The new Conservative Home Office Minister of State for Security, Baroness Neville-Jones, revealed on Thursday, just how incompetent the Police and Home Office bureaucracy had become under the previous Labour regime.
They could not even "rubber stamp" the controversial Terrorism Act 2000 section 44 "stop and search" without reasonable cause legal powers for Constables in Uniform.
Ministerial Statement to the House of Lords:
Terrorism: Stop and Search
10 June 2010
HL Deb, 10 June 2010, c66WS
Baroness Neville-Jones (Minister of State (Security), Home Office; Conservative)
I wish to inform the House of errors relating to those periods in the past which have recently been identified following an internal review of the authorisation process for the stop and search powers under Section 44 of the Terrorism Act 2000.
I have to inform the House that it appears that stop-and-search powers have been used unlawfully by a number of police forces on a number of occasions. The Home Office has written to each of the police forces concerned to alert them to these errors and those forces are now in the process of assessing how many individuals were stopped and searched in the periods of invalid authorisations. They will do their best to contact those involved.
Remember, that under section 44, there is no legal power to demand your name and address, so where people have been stopped and searched and then let go (the vast majority of cases), there should be no way off contacting them to apologise or to pay them financial compensation.
However, one of the abuses of section 44 has been the sneaky "please fill in your details on this Stop and Search Form", which many people have been conned or intimidated into complying with, even by Police Community Support Officers, who have no legal powers under section 44, unless they are under the direct supervision, on the street, of a real Police Constable in Uniform.
We have first hand accounts of this sort of incompetent "intelligence gathering" malpractice
To summarise these errors, on 33 occasions authorisations were specified to be for 29 days, and two occasions when the authorisations were specified to be for 30 days, whereas the statutory maximum period is 28 days.
The text of the Act clearly says 28 days maximum.
How is it possible for 29 or 30 days to ever have been be specified in error even once, let alone at least 35 times ?
Why did nobody in the regional Police force, the Metropolitan Police Joint National Unit which is meant to coordinate such Authoristions, the Home Office / Office of of Counter Terrorism and Security, or at the Home Secretary's Private Office not check for this sort of error ?
Did the Labour Home Secretaries or other Ministers of State, not bother to actually read the details of what they were signing ?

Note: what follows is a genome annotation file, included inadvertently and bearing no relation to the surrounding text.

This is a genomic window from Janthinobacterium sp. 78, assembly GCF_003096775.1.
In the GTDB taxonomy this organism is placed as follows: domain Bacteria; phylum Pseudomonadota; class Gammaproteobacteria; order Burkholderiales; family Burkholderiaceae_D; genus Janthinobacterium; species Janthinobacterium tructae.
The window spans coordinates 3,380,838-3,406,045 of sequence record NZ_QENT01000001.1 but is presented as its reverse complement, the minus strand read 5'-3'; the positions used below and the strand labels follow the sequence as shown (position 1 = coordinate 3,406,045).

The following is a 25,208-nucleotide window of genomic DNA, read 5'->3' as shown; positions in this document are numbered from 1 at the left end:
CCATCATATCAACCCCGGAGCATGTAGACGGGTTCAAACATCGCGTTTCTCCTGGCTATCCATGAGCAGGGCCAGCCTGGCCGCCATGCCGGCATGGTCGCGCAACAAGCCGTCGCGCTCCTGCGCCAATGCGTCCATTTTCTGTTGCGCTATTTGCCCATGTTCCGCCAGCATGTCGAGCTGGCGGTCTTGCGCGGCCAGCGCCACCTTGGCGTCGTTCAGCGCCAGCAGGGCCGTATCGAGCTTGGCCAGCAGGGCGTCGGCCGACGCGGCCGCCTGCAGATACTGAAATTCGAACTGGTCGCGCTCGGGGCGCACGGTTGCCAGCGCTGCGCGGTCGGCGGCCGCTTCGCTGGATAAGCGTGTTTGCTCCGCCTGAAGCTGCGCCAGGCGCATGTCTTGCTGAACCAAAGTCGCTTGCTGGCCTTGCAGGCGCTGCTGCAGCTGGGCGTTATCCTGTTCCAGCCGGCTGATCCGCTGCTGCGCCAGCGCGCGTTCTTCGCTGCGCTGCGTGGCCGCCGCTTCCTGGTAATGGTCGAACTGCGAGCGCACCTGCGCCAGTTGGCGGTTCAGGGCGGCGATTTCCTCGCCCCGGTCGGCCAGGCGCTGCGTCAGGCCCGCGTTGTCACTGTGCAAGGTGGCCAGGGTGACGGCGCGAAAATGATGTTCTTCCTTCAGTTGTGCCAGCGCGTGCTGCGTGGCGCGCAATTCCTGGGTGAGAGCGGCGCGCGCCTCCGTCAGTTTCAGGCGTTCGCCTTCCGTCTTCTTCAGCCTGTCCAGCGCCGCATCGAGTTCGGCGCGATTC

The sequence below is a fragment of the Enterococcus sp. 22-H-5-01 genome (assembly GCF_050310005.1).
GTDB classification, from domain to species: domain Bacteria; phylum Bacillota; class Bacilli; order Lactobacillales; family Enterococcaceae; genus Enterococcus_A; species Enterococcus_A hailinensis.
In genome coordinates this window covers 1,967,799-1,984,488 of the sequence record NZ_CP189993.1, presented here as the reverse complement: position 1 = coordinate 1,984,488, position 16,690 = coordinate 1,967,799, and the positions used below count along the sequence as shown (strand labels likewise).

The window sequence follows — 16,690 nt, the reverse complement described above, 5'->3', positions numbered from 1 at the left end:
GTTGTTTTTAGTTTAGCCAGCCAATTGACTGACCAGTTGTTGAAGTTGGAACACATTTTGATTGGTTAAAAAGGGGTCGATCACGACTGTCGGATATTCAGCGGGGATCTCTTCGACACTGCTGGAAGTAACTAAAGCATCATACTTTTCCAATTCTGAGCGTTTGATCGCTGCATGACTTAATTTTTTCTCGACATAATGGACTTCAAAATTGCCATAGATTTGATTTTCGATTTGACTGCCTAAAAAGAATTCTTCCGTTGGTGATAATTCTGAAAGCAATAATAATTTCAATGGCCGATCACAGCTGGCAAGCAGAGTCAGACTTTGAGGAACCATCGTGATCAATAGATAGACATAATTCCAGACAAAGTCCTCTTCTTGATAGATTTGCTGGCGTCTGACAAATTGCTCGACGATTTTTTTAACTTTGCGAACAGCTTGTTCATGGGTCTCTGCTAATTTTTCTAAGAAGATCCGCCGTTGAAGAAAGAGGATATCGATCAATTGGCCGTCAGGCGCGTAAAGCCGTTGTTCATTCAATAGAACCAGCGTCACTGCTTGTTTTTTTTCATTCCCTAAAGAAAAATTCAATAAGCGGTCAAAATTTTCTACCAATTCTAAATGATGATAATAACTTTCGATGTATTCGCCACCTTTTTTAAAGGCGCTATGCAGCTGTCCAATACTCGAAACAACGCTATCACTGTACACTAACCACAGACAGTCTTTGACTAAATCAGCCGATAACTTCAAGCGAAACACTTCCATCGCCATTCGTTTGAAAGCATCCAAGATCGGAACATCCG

I am aware that there is considerable concern about the operation of Section 44 stop-and-search powers going beyond these authorisation errors. The Government are committed to a wider review of counterterrorism legislation, including the operation of the Section 44 stop-and-search provisions. While I take some reassurance from the fact that no errors have occurred since December 2008 when the authorisation process was tightened, I want to assure the House that there will be utmost vigilance in future. It is with the need for this in mind that I have instructed Home Office officials unconnected with the administrative process to conduct the internal review of procedures.
Remember that these are very temporary, strictly time and location limited, extraordinary powers, which are supposedly strictly controlled.
It appears that they have become abused as if they were routine, general policing powers.
Remember also, that not a single terrorist has ever been caught red handed with weapons or explosives etc. by such section 44 stops and searches. Where there have been a few arrests, there has been plenty of "reasonable suspicion" and very often actual covert surveillance, before any arrests of terrorist suspects, under the panoply of other legal powers available to the Police.
Since the public interest in disclosure is now even more pressing, especially as the thousands of people subjected to illegal stops and searches may be entitled to an apology and / or financial compensation, Spy Blog has re-submitted the Freedom of Information Act request made originally on 14th November 2007:
Repeated FOIA request for Terrorism Act 2000 s44 Authorisation durations and geographical extent, following the illegal searches revealed by the Ministerial Statement 10 June 2010